Line of Duty
Available on BBC iPlayer
Review by Yvette Huddleston
Right from the outset, Jed Mercurio’s outstandingly good crime drama set the bar very high for the genre, and continues to do so.
The master of the twisting, keep-you-guessing narrative and the tense on-the-edge-of-your-seat set piece, Mercurio is in total command of his material as he skilfully weaves multiple plotlines through the overarching story of a team of police officers rooting out corruption in the force under the leadership of Superintendent Ted Hastings (a towering performance from Adrian Dunbar).
Hastings is well-meaning yet flawed, avuncular but not one to suffer fools gladly (“for the love of God!”), and like all Mercurio’s creations, is a rounded, relatable and believable character.
The working partnership between detectives Steve Arnott (Martin Compston) and Kate Fleming (Vicky McClure) and their – sometimes severely tested – friendship is at the heart of each series.
There have been five so far. A sixth is in the pipeline, hopefully to be aired towards the end of this year, but in the meantime you can catch up or rewatch all the previous ones on BBC iPlayer.
Some of the lengthy interrogation scenes are like mini-plays in themselves. They demand a huge amount from the actors – who include a first-class rosta of guest stars such as Keeley Hawes, Daniel Mays, Thandie Newton and Stephen Graham – all of whom rise magnificently to the challenge every time. Well worth revisiting.
Available on Netflix
Review by Catherine Scott
I was 18 when the American sitcom about a group of 20-something friends living in adjacent apartments in New York hit our shores and our TV screens.
I was immediately hooked by the characters and their friendship (and the questions we were all asking “which one are you most like?” and “can I have a Rachel haircut please?”)
I wanted to spend time with Chandler, Monica, Ross, Rachel and Phoebe and I definitely wanted to be Joey’s friend too.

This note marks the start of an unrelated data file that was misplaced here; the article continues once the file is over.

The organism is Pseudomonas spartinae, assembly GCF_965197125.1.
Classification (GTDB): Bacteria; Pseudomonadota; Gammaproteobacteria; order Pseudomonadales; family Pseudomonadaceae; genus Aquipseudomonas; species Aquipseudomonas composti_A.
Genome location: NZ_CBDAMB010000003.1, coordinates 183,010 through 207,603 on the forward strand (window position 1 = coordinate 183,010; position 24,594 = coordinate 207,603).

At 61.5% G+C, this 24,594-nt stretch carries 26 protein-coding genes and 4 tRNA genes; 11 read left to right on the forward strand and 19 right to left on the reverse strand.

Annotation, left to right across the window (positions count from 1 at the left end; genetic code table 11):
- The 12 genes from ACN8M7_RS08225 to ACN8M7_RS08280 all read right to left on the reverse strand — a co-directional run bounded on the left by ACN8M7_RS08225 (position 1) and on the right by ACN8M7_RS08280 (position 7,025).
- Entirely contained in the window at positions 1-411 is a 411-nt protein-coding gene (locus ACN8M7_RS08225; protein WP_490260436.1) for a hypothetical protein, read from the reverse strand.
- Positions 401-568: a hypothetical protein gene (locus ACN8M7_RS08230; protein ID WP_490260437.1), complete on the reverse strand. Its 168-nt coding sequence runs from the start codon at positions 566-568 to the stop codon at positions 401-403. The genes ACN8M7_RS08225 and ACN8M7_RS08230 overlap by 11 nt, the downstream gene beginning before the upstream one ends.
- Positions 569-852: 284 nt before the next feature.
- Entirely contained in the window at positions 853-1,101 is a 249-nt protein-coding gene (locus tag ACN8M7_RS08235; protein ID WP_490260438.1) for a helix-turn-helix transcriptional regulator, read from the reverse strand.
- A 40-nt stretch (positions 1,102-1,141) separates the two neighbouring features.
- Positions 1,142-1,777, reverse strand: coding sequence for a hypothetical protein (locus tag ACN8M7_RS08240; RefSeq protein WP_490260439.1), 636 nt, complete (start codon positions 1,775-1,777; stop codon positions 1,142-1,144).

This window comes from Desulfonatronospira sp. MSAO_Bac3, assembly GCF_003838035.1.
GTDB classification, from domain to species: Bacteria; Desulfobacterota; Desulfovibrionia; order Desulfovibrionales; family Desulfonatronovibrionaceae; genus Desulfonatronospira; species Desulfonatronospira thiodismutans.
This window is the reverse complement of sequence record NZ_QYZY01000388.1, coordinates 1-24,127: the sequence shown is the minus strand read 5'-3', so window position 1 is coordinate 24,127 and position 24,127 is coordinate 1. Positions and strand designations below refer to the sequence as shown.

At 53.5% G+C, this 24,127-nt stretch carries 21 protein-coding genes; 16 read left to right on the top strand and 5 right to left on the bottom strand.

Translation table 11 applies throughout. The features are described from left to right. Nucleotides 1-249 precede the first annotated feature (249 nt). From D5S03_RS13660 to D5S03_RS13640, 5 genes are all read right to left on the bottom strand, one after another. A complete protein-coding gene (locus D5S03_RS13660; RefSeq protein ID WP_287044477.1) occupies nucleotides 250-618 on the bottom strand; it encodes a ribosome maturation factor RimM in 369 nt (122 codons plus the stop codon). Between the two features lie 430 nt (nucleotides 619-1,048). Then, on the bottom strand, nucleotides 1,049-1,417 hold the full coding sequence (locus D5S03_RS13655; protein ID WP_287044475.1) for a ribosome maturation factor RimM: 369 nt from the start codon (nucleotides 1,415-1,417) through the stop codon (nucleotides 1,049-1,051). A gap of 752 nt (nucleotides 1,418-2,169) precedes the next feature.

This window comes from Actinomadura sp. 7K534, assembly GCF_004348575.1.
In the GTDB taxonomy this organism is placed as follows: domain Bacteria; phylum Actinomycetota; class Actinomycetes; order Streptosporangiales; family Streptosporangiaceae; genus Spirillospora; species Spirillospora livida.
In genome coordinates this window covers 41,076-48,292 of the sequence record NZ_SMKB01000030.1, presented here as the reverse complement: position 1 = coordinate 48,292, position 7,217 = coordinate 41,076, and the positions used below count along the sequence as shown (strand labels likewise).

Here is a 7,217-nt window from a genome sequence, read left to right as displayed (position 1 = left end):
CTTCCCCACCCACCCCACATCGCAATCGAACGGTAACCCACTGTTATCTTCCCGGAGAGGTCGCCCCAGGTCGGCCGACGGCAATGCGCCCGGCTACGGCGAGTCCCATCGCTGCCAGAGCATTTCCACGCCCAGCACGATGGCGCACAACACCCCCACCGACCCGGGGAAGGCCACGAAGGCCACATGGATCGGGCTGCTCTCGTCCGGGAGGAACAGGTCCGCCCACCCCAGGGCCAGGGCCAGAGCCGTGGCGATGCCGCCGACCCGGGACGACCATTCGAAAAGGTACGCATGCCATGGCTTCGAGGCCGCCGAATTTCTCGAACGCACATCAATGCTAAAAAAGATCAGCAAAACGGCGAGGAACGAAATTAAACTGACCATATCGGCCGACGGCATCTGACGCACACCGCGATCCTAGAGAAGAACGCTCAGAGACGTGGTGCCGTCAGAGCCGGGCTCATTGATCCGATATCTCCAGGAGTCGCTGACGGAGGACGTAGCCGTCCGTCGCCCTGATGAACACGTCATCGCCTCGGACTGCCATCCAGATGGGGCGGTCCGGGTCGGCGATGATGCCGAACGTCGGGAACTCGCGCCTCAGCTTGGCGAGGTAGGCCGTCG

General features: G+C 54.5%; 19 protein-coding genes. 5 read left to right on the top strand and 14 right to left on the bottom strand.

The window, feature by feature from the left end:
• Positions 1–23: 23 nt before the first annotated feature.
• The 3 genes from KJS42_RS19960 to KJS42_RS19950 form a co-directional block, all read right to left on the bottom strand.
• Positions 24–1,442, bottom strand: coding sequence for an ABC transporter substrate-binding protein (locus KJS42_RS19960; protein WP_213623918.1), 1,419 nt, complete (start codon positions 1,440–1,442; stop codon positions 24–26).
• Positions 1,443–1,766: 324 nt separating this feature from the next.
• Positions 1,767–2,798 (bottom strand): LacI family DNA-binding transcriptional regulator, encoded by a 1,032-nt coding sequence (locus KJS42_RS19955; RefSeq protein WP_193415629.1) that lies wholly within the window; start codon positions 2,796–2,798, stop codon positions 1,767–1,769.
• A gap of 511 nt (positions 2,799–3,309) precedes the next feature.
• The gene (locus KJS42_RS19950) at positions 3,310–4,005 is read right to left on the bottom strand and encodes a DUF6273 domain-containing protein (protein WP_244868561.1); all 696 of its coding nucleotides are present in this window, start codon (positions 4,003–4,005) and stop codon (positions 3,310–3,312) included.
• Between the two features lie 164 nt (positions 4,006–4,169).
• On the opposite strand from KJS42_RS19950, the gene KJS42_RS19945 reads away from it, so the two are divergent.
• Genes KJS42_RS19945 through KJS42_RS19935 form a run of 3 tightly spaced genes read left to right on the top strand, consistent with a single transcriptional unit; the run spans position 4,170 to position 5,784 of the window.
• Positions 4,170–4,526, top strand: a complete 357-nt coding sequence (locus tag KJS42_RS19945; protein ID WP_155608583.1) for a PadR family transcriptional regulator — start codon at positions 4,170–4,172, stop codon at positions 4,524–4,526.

I wanted to hang out in the Central Perk coffee shop, to laugh with them and to cry with them as they tackled life’s ups and downs.
Friends screened 236 episodes from September 1994 to May 2004. We felt it was a sitcom of our time and yet now my teenagers are addicted to it – its appeal is timeless.
And at a time when we need our friends more than ever, even from a safe distance, its harmless humour is an antidote to the feeling of panic and anxiety we are all feeling at the moment.
Last Tango in Halifax
Available on BBC iPlayer
Review by Yvette Huddleston
Talk about a dream team. A multi-award-winning screenwriter, a pair of much-loved, top-class veteran thesps plus two of the most acclaimed TV actresses of their generation; Last Tango in Halifax was bound to be a success. (And that’s even before you take into consideration the glorious Yorkshire setting).
First appearing on our screens in 2012, Sally Wainwright’s comedy-drama was inspired by the heart-warming true story of her mother and stepfather who were childhood friends, lost contact and 60 years later reconnected through social media and were married within six months. Anne Reid and Derek Jacobi play Celia Dawson and Alan Buttershaw, respectively.
Both widowed and in their 70s, they are persuaded to join Facebook by their grandchilden which enables them to rediscover each other and rekindle their teenage romance.
Initially this doesn’t go down too well with Anne’s headmistress daughter Caroline (Sarah Lancashire) and Alan’s tenant farmer daughter Gillian (Nicola Walker). Their own lives are pretty complicated.
Caroline is coping with the breakdown of her marriage to louche academic John (Tony Gardner) due to his affair with a student (Ronni Ancona) and her own growing attraction to her colleague Kate (Nina Sosanya). Meanwhile Gillian has financial difficulties and seems to have the knack of getting involved with the wrong man.
There is conflict and joy, laughter and tears, heartbreak and happiness and a whole lot of spot-on observations on family dynamics, love and relationships. Treat yourself – all five series are now available on BBC iPlayer.
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